It was the first time I had ever travelled down this particular street.
It was Friday evening, and I was dropping my son off at a friend’s house for a sleepover. As we pulled over to the side of the road to park, we noticed an incident on the other side of the street. A taxi with hazard lights flashing, its driver talking excitedly into a mobile phone; a car haphazardly stationed half in a driveway, half on a nature strip; a handful of onlookers. And a man lying on the footpath.
I recognised the clothing—it was one of our Thrift Shop volunteers I had worked with and had chatted to just that morning. He had blood streaming down his face and was yelling, using quite a few expletives to explain that he didn’t want an ambulance.
As I knelt down and said his name, he stopped, and with an extremely bemused look through glazed eyes asked what I was doing there.
“God sent me,” I only half-jokingly said.
With his volunteer shift over, he’d followed his usual daily pattern and headed to a local watering hole for conversation over a few drinks. And again, following his usual daily pattern, he had consumed too many and on getting out of the taxi at the front of his unit had fallen and struck his head.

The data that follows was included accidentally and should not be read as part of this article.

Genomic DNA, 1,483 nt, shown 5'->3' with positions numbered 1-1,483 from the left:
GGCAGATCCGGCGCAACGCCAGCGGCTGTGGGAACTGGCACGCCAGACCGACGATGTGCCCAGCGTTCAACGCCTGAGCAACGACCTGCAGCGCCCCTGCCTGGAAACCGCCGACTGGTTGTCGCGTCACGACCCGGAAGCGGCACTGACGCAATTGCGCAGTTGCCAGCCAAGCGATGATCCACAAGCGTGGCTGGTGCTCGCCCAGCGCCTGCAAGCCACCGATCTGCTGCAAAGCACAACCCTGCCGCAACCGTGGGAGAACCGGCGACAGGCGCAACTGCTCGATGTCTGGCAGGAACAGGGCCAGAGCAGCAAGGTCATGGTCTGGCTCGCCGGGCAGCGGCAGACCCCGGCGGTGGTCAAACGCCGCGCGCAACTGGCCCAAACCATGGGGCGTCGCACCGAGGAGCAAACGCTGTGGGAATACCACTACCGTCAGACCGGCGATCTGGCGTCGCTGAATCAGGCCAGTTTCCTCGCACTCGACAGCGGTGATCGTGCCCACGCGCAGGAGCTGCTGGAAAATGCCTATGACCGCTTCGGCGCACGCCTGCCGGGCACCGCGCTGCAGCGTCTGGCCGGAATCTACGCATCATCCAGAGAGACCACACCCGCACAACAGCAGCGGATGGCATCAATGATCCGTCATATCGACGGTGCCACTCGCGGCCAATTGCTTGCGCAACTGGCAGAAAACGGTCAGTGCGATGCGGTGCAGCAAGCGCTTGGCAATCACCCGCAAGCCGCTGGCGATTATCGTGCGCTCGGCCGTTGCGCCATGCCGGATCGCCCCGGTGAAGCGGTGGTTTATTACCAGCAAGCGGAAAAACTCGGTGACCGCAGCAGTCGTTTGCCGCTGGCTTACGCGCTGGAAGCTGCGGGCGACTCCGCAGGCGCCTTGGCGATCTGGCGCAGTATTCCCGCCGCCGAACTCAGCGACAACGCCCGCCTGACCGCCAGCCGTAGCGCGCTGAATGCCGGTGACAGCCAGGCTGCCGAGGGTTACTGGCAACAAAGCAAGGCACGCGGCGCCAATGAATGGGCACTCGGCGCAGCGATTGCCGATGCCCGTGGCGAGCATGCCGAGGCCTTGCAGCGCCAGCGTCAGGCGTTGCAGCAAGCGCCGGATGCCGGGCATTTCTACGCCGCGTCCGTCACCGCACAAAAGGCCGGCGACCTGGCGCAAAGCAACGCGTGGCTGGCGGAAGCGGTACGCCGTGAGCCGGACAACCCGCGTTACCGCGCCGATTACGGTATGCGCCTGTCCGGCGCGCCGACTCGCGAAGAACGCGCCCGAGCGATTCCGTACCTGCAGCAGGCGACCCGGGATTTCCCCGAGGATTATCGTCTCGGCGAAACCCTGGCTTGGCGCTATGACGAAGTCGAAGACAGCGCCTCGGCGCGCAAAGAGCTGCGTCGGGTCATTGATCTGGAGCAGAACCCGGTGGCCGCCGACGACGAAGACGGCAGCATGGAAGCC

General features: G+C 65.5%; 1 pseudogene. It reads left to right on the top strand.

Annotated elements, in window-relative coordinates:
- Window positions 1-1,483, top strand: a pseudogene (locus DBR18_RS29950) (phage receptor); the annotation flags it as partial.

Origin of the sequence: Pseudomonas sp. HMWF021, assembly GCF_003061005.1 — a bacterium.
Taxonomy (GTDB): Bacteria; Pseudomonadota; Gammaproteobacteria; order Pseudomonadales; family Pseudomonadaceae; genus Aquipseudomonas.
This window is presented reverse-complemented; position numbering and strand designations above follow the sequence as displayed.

We got him to his feet, and as I thanked everyone for their concern I walked him down the driveway and into his home, unsuccessfully requesting numerous times for him to let me take him to the hospital. We laughed as the blood was cleaned off, incredulous as to how I had managed to be in that place at that time.
Because of some similarities, my mind was afterwards taken to the story Jesus told of the Good Samaritan, where an injured man who had suffered a beating at the hands of robbers was left alone by passers-by until that unlikely Samaritan stopped to render assistance. Jesus told the story to illustrate that when we’re told to love our neighbour, our neighbour is actually anyone in need.
I reflected that I had stopped under an obligation to someone I knew rather than from a compassionate response to a stranger.
But of course the Gospel story is far larger than helping an injured stranger—it’s about recognising that we should assist anyone who needs our help, whether they be asylum seekers, lonely people, those who are being persecuted or marginalised, people suffering addictions or homelessness or mental illness, those who are sad or grieving or financially in trouble. Our neighbour is anyone who needs a helping hand. And God sends us to provide help to our neighbour in many forms. Often love through friendship is enough.
A few months later my friend had a similar experience, falling as he alighted from a bus.
Sadly, this time the head injury he suffered proved to be life-ending. But, despite my sadness, I thank God for all the opportunities I had taken to be a Good Samaritan in his times of need, seeking to follow Christ’s commandment to love my neighbour. I know that love and my friendship made a difference in his life. May we all strive to be good neighbours, because changing the world starts with one life at a time.